SECRETARY CLINTON: One of the reasons that I’m going to Goma tomorrow is to speak out against the sexual and gender-based violence that has affected women and girls in eastern Congo. I think it’s right to say that 13,000 women a month are raped. It’s an astonishing and horrible figure, and many of them are children. The entire society needs to be speaking out against this. It should be a mark of shame that this happens anywhere, in any country.

We will be announcing some programs to help the victims of this terrible violence who are often physically hurt in very serious ways. But we have to do more to prevent it. And we have to speak out against the impunity of those in positions of authority who either commit these crimes or condone them. Any person who commits a crime, and that’s what this is, should be arrested and prosecuted. And the militias that are operating in the east are too often able to commit these crimes with no accountability at all.

And as you, I’m sure, have heard, there are even some cases of these terrible crimes committed by members of the Congolese military. And the United Nations has asked that five people who we have evidence that they committed these crimes in the military be prosecuted. And three of them are being and two more have been arrested. We have to keep the pressure on the government, and we have to keep the pressure on the governments of neighboring countries – Uganda, Rwanda – so that all together, we can end this scourge of violence. But let me also add, violence against women is not limited to one part of one country. Violence against women happens everywhere, to a greater or lesser degree.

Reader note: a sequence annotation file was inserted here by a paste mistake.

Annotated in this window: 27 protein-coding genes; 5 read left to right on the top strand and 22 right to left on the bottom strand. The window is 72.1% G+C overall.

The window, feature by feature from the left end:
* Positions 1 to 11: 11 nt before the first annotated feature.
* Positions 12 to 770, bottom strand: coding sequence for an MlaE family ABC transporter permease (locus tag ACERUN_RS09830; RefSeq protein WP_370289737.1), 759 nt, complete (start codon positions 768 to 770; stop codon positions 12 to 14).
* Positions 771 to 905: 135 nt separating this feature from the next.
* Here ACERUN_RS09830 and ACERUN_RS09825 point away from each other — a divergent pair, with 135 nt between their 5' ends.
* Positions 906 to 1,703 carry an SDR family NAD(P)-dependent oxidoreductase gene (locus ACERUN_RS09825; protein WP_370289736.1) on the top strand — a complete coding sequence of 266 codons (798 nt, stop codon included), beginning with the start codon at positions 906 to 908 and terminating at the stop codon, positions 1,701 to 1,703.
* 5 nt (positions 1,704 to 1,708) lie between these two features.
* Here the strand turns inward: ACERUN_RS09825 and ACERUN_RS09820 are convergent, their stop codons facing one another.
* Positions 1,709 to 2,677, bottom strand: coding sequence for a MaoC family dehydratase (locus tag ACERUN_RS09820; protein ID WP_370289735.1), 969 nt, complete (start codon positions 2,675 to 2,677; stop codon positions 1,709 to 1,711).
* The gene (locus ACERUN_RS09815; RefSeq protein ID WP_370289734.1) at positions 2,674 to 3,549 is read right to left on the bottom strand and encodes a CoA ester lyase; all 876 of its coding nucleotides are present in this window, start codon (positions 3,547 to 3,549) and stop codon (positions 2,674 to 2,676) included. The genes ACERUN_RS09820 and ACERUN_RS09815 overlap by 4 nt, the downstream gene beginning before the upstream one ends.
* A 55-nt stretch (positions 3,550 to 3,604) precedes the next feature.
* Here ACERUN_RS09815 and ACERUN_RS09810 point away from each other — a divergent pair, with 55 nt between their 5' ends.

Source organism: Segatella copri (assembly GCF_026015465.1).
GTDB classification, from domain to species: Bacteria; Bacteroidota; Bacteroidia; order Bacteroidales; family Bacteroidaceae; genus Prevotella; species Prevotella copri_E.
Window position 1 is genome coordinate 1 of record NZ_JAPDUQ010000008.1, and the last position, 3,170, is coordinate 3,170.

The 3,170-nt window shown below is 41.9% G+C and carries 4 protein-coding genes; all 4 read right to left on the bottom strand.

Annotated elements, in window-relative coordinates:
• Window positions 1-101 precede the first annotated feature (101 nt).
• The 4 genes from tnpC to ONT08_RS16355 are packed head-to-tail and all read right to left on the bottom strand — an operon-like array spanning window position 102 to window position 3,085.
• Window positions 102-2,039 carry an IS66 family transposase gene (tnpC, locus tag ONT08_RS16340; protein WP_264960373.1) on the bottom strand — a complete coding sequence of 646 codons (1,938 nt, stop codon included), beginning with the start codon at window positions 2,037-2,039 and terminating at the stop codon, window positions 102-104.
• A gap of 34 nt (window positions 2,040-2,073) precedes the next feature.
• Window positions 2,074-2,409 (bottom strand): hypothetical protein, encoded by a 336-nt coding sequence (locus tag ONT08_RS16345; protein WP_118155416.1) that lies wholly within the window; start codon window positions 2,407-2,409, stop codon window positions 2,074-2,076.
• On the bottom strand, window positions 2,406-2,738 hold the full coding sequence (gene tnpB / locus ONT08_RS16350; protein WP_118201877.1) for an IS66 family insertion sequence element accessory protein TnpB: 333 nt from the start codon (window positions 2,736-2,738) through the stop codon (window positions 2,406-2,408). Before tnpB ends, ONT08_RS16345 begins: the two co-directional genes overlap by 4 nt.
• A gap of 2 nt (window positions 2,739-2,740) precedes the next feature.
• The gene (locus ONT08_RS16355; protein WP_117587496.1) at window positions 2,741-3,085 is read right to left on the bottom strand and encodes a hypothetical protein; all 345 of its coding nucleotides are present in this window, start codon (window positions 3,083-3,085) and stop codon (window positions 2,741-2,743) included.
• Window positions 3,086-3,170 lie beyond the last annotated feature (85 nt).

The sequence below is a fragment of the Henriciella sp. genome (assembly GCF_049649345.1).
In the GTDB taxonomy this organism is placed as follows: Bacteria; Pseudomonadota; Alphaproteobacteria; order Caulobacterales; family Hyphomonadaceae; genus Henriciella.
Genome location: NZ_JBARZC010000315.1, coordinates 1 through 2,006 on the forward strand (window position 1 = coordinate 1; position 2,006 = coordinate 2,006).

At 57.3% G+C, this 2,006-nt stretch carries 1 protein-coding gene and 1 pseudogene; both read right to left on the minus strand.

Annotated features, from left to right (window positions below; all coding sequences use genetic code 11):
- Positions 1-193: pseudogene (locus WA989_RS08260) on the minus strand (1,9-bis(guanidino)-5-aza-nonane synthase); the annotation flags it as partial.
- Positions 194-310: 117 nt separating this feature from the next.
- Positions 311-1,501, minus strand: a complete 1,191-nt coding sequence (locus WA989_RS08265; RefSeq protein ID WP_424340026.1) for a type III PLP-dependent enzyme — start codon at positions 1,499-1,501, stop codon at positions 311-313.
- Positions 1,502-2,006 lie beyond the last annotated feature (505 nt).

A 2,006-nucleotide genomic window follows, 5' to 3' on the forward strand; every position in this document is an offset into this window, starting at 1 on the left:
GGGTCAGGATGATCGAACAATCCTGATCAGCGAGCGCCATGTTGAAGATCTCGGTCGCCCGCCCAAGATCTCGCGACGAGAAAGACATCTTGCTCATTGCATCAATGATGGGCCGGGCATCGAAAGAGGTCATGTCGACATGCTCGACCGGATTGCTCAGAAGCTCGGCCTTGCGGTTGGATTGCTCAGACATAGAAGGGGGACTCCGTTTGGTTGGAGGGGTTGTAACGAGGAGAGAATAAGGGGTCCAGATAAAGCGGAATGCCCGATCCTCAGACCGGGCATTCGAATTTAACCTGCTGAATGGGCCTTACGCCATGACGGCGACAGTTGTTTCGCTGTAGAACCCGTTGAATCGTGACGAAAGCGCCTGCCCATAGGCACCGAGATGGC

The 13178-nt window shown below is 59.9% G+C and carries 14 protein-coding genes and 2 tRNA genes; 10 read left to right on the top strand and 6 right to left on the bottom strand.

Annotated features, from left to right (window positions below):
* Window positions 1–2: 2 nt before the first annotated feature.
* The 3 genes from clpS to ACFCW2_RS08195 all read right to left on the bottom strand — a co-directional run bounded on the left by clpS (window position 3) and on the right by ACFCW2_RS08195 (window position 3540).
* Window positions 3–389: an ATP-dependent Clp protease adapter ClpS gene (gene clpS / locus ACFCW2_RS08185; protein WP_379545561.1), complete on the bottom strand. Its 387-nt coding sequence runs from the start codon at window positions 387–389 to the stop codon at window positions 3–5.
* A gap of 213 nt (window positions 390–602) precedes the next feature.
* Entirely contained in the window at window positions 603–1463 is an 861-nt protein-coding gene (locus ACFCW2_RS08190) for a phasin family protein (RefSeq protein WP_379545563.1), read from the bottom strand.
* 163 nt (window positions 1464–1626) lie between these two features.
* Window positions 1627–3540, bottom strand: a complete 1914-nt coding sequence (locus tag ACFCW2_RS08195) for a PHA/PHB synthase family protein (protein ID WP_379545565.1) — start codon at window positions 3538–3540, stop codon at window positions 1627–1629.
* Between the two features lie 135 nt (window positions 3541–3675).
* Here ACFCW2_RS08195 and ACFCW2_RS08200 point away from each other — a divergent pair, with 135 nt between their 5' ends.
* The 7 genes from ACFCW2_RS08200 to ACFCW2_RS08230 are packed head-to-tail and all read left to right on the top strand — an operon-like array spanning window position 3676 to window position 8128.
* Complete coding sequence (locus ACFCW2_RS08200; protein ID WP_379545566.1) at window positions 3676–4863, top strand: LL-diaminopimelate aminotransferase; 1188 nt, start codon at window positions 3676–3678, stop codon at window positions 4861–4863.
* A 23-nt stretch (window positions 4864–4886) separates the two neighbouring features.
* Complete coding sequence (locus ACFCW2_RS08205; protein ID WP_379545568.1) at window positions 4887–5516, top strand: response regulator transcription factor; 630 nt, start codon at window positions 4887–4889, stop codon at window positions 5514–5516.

We are now in the 21st century. It is no longer acceptable for there to be violence against women in the home, in the community. And people need to stand together against it. And so I hope that here in the DRC there will be a concerted effort to demand justice for women who are violently attacked and to make sure that their attackers are punished. And I hope that students will take the lead in this to speak out, because these are fundamental human rights and we need to protect them. Just as much as we worry about exploitation of minerals, we need to worry about exploitation of women. Because both of them undermine democracy and the rule of law. So I hope that that will become a real cause here in Kinshasa that will sweep across the country.